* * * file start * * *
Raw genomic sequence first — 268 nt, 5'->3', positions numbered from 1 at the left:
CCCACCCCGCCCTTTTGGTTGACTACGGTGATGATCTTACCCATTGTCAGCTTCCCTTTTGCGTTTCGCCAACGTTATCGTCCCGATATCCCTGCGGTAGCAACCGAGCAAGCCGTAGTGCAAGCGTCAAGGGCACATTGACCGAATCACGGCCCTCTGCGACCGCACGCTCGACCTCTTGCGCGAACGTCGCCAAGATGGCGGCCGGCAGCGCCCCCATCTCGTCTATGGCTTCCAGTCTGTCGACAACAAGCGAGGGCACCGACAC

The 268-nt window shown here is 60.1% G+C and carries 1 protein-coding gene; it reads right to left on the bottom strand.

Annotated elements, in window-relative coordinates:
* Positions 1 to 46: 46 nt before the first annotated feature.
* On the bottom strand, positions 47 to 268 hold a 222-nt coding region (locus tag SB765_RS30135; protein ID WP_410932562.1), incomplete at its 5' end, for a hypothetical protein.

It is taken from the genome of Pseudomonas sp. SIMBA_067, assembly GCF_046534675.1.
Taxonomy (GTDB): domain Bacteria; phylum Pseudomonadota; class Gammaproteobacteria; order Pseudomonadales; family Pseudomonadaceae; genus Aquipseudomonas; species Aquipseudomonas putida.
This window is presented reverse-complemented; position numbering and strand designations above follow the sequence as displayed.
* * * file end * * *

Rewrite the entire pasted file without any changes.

Raw genomic sequence first — 268 nt, 5'->3', positions numbered from 1 at the left:
CCCACCCCGCCCTTTTGGTTGACTACGGTGATGATCTTACCCATTGTCAGCTTCCCTTTTGCGTTTCGCCAACGTTATCGTCCCGATATCCCTGCGGTAGCAACCGAGCAAGCCGTAGTGCAAGCGTCAAGGGCACATTGACCGAATCACGGCCCTCTGCGACCGCACGCTCGACCTCTTGCGCGAACGTCGCCAAGATGGCGGCCGGCAGCGCCCCCATCTCGTCTATGGCTTCCAGTCTGTCGACAACAAGCGAGGGCACCGACAC

The 268-nt window shown here is 60.1% G+C and carries 1 protein-coding gene; it reads right to left on the bottom strand.

Annotated elements, in window-relative coordinates:
* Positions 1 to 46: 46 nt before the first annotated feature.
* On the bottom strand, positions 47 to 268 hold a 222-nt coding region (locus tag SB765_RS30135; protein ID WP_410932562.1), incomplete at its 5' end, for a hypothetical protein.

It is taken from the genome of Pseudomonas sp. SIMBA_067, assembly GCF_046534675.1.
Taxonomy (GTDB): domain Bacteria; phylum Pseudomonadota; class Gammaproteobacteria; order Pseudomonadales; family Pseudomonadaceae; genus Aquipseudomonas; species Aquipseudomonas putida.
This window is presented reverse-complemented; position numbering and strand designations above follow the sequence as displayed.